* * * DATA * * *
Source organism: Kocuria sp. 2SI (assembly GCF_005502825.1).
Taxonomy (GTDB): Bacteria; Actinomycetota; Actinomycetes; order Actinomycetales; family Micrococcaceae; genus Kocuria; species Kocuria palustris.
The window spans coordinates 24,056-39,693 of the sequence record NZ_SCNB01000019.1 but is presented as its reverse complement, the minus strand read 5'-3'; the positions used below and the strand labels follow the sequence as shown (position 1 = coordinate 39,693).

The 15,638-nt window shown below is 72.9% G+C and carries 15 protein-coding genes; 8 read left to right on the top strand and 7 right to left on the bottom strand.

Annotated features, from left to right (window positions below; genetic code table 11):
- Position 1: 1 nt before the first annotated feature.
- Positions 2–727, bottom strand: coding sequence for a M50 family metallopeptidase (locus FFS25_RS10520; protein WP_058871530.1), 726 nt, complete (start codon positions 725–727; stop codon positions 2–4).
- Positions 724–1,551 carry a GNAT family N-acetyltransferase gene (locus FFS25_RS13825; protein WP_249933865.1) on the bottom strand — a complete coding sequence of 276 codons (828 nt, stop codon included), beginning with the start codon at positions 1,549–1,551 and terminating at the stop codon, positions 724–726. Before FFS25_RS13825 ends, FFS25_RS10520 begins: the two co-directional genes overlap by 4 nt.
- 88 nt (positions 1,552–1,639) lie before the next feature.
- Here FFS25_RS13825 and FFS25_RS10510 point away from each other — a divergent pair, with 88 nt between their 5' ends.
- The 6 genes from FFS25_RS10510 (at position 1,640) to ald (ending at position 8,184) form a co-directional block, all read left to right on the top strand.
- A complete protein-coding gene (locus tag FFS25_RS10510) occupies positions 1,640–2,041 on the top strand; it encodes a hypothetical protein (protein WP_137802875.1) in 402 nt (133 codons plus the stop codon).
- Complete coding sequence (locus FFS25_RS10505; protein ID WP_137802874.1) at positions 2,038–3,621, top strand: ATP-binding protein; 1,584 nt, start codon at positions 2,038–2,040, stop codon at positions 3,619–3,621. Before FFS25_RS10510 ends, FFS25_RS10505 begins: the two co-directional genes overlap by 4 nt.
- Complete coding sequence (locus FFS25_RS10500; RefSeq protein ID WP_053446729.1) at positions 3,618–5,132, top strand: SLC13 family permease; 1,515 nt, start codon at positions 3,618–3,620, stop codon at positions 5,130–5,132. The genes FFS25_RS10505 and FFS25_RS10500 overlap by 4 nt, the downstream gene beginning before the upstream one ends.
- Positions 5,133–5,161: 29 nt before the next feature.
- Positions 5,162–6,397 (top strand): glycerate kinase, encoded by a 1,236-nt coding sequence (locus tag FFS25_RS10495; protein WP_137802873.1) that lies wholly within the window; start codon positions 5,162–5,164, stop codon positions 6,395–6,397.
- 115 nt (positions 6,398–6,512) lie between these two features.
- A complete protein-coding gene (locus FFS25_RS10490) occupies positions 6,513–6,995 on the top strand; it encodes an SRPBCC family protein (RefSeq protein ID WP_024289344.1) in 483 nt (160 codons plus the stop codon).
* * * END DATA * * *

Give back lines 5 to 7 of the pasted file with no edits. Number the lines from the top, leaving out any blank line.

Annotated features, from left to right (window positions below; genetic code table 11):
- Position 1: 1 nt before the first annotated feature.
- Positions 2–727, bottom strand: coding sequence for a M50 family metallopeptidase (locus FFS25_RS10520; protein WP_058871530.1), 726 nt, complete (start codon positions 725–727; stop codon positions 2–4).